Rory comes roaring out at the AT&T
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Art Spander in AT&T Pebble Beach Pro-Am, Jason Day, Rory McIlroy, articles, golf

By Art Spander

PEBBLE BEACH, Calif. — This isn’t football. You don’t try to win one for the Gipper in golf. The game is one of control, of direction. Sometimes the more you practice, or play, the worse you perform.

Something else about big-time golf: It’s lonely. There are no teammates to lend support, physical — that skulled wedge can’t be saved by, say, a diving catch — or mental. There seem to be as many sports psychologists around the Tour as there are teaching pros.

So the premise posited by Jason Day, who’s had his own troubles, that Rory McIlroy lacks desire is a thought based on a premise as judged by a competitor.

“The biggest thing for Rory,” said Day, along with McIlroy, Jordan Spieth, Dustin Johnson and suddenly Jon Rahm, one of golf’s best, “is the desire part. How much does he really want it? Because he has the tools to be Tigeresque.”

As in Tiger Woods, who was one-of-a-kind.

McIlroy, 28, because of a rib injury, and perhaps the distraction of his marriage — there’s life out there beyond the tee boxes — didn’t win a tournament in 2017. On the PGA Tour. On the European Tour. Tumbled in the World Golf Rankings. He was more mystery than history.

But it’s a new year, and McIlroy has a new outlook. On Thursday he shot a 68, four under par, at Spyglass Hill, in the opening round of the historic AT&T Pebble Beach Pro-Am. That left him three shots behind Kevin Streelman, who shot his seven-under 65 at Spyglass and Beau Hossler, who shot his at Pebble Beach.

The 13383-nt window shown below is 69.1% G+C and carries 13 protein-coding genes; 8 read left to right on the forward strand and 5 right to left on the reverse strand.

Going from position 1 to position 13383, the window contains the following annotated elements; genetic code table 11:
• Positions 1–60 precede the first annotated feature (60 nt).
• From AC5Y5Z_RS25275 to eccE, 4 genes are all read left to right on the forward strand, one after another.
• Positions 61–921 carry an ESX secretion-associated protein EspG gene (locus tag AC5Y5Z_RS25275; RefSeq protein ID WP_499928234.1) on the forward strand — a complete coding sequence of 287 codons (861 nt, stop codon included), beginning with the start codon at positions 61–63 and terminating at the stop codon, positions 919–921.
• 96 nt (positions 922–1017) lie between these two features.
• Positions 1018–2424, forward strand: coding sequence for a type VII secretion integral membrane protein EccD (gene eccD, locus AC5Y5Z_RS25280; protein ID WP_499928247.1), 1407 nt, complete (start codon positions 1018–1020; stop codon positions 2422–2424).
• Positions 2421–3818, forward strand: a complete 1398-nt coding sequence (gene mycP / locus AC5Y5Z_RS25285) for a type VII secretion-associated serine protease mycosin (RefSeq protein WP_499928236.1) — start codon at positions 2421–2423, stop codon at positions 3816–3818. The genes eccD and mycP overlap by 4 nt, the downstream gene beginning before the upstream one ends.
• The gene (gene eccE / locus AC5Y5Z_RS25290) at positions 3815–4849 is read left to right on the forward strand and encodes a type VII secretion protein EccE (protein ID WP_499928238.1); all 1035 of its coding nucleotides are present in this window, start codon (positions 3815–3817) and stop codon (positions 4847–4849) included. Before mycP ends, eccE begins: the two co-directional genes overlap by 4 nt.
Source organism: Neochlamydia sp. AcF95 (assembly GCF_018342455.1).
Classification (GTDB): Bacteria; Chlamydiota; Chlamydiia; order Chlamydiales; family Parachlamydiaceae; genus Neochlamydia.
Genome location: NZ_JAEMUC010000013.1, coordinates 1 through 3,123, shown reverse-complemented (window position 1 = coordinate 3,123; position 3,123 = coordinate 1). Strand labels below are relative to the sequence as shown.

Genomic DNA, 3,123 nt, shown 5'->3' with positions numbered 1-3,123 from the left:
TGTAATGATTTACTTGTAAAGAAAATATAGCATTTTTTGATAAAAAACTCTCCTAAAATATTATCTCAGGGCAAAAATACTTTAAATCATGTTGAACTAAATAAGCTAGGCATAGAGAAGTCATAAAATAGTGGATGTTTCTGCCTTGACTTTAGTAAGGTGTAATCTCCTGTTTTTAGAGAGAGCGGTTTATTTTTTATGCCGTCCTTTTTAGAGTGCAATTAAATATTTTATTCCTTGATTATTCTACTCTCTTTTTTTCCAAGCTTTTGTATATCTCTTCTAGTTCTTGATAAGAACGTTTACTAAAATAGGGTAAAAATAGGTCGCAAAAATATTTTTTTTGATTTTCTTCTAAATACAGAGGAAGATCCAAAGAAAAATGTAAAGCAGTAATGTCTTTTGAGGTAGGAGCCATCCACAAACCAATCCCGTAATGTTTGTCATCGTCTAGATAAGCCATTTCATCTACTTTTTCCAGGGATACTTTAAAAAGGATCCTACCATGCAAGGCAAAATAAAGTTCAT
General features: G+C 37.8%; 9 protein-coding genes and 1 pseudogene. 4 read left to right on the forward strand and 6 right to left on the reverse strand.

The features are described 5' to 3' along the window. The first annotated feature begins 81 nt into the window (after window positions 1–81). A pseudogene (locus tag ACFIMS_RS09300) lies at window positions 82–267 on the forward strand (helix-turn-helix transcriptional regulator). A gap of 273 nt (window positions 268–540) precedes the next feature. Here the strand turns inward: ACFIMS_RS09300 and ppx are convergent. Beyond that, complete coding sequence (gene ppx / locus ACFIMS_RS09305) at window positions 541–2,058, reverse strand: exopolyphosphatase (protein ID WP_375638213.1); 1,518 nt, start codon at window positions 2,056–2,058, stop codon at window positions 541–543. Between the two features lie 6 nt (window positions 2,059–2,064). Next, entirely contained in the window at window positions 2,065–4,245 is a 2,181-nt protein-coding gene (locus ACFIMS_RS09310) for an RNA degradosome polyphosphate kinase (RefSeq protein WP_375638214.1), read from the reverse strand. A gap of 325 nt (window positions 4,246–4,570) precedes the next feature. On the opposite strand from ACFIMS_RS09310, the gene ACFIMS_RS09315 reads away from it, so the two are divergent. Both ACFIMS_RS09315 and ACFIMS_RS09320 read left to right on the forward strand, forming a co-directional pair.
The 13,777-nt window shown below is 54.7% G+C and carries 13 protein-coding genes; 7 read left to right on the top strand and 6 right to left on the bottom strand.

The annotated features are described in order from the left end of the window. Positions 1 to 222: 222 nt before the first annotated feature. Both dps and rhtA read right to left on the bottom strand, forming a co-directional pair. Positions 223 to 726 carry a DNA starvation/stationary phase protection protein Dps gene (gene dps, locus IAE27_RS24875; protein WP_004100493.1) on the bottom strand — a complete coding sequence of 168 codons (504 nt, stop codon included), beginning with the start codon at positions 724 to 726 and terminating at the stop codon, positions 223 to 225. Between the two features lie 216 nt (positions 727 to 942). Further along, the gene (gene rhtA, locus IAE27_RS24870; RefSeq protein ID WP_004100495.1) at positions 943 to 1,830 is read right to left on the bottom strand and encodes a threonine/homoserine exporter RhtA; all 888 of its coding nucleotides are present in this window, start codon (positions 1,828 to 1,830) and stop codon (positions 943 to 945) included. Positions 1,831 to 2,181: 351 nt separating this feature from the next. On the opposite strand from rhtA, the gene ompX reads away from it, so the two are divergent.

It was a glorious day on the Monterey Peninsula, wind light, skies blue, golf impressive.

“I was pleased,” said McIlroy. “A couple of really good weeks in the Middle East. But I’m healthy and able to practice. I’m able to do everything I want to do, so I feel good. I’m in a really good frame of mind, and that helps, too.”

Of course. It’s hard enough to challenge the world’s courses, and some of the world’s finest golfers, if you’re not thinking about the job at hand. As Sam Snead once said to Ted Williams when they were debating the relative difficulty of golf vs. baseball, “We have to play our foul balls.”

McIlroy, partnering with his father, Gerry, kept most of his shots on the fairways. “It was awesome,” said Rory. “It was great being out there with him.”

“A couple of messy holes coming in,” said Rory. “I recovered well. In the end I made a good bogey on 16, a great par on 17. It was nice to finish with a birdie on 18.”

Phil Mickelson, now 47, was the other pro in the foursome, shooting a three-under 69. The differential in ages between Rory and Phil is reason that golf is such an appealing game — 19 years — but on Thursday their rounds differed by only one stroke. As Raymond Floyd, a multiple majors winner, told us, “The golf ball doesn’t know how old you are.”

But it does know how effective your swing is. And your putting is. You can be young or old, intense or relaxed. The only thing that matters is how many strokes you take.

A year ago, McIlroy was taking more than he wanted. But in January, in tournaments at Abu Dhabi and Dubai, part of the early events of the European Tour, McIlroy had a second and a third. His confidence was up. His health was back.

“I haven’t played a lot over the past 18 months for various reasons,” he said. “I was sort of ready to call it quits for the year after the Dunhill (in October). I was sort of dejected and wanting to get away from it all.

“Now I’m rejuvenated and optimistic. Now there’s nothing in my way. There’s nothing stopping me from playing a full schedule.”

There doesn't seem to be any lack of desire, especially when McIlroy insists, “I want to be one of the best players to ever have played the game. I have a great opportunity over the next 10, 12 years to play great golf and leave my mark on the game.”

Or, really, to embellish the mark he’s already left.

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